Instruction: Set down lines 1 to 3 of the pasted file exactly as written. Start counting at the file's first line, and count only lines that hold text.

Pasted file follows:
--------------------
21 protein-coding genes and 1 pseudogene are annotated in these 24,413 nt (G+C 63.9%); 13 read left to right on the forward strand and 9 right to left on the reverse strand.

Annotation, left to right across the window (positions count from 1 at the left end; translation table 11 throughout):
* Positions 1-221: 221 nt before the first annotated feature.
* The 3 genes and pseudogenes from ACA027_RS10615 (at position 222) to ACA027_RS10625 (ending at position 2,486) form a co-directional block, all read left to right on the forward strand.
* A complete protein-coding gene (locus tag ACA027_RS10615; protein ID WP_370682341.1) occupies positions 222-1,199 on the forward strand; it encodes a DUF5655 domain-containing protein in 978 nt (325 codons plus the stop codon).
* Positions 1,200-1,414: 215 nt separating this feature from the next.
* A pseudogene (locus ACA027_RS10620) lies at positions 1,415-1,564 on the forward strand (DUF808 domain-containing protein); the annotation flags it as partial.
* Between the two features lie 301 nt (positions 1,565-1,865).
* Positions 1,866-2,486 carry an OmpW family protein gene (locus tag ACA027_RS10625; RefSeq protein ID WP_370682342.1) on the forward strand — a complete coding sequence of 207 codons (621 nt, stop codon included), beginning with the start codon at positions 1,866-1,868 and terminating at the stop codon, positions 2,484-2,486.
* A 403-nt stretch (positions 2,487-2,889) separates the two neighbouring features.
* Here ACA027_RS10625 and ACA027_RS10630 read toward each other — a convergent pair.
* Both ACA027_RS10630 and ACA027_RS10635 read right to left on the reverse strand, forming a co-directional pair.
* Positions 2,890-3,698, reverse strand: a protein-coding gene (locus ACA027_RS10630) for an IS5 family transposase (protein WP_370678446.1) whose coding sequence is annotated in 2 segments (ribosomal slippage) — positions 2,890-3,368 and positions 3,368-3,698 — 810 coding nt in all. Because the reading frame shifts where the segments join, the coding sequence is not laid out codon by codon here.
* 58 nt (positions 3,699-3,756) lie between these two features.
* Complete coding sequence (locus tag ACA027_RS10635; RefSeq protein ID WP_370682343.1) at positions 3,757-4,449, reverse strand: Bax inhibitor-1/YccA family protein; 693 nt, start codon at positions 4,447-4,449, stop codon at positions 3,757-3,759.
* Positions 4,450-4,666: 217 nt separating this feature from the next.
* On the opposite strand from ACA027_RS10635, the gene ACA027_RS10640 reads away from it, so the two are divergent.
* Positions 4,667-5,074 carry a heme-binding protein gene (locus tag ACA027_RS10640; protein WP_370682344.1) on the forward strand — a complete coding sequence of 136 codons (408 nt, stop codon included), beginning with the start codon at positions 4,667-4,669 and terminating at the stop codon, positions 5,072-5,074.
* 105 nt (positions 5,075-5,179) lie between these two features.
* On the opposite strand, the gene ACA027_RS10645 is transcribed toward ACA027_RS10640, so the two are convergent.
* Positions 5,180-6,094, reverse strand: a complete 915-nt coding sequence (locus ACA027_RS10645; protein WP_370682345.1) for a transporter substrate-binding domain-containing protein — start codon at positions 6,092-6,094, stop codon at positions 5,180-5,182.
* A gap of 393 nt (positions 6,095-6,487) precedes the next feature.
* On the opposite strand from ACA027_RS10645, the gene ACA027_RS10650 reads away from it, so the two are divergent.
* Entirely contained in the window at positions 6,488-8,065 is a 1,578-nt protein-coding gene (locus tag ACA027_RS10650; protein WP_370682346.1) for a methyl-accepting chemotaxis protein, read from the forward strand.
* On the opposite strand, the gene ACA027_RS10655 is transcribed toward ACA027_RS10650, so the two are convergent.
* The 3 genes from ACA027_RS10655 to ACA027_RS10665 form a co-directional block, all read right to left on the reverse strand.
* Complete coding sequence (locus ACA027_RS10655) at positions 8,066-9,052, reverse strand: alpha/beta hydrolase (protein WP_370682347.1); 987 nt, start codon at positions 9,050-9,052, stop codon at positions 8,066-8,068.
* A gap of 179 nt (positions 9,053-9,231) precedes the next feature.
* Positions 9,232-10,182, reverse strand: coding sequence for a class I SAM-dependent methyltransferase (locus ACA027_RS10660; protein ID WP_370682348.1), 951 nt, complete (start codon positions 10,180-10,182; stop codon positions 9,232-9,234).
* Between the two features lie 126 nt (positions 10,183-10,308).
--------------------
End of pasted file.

21 protein-coding genes and 1 pseudogene are annotated in these 24,413 nt (G+C 63.9%); 13 read left to right on the forward strand and 9 right to left on the reverse strand.

Annotation, left to right across the window (positions count from 1 at the left end; translation table 11 throughout):
* Positions 1-221: 221 nt before the first annotated feature.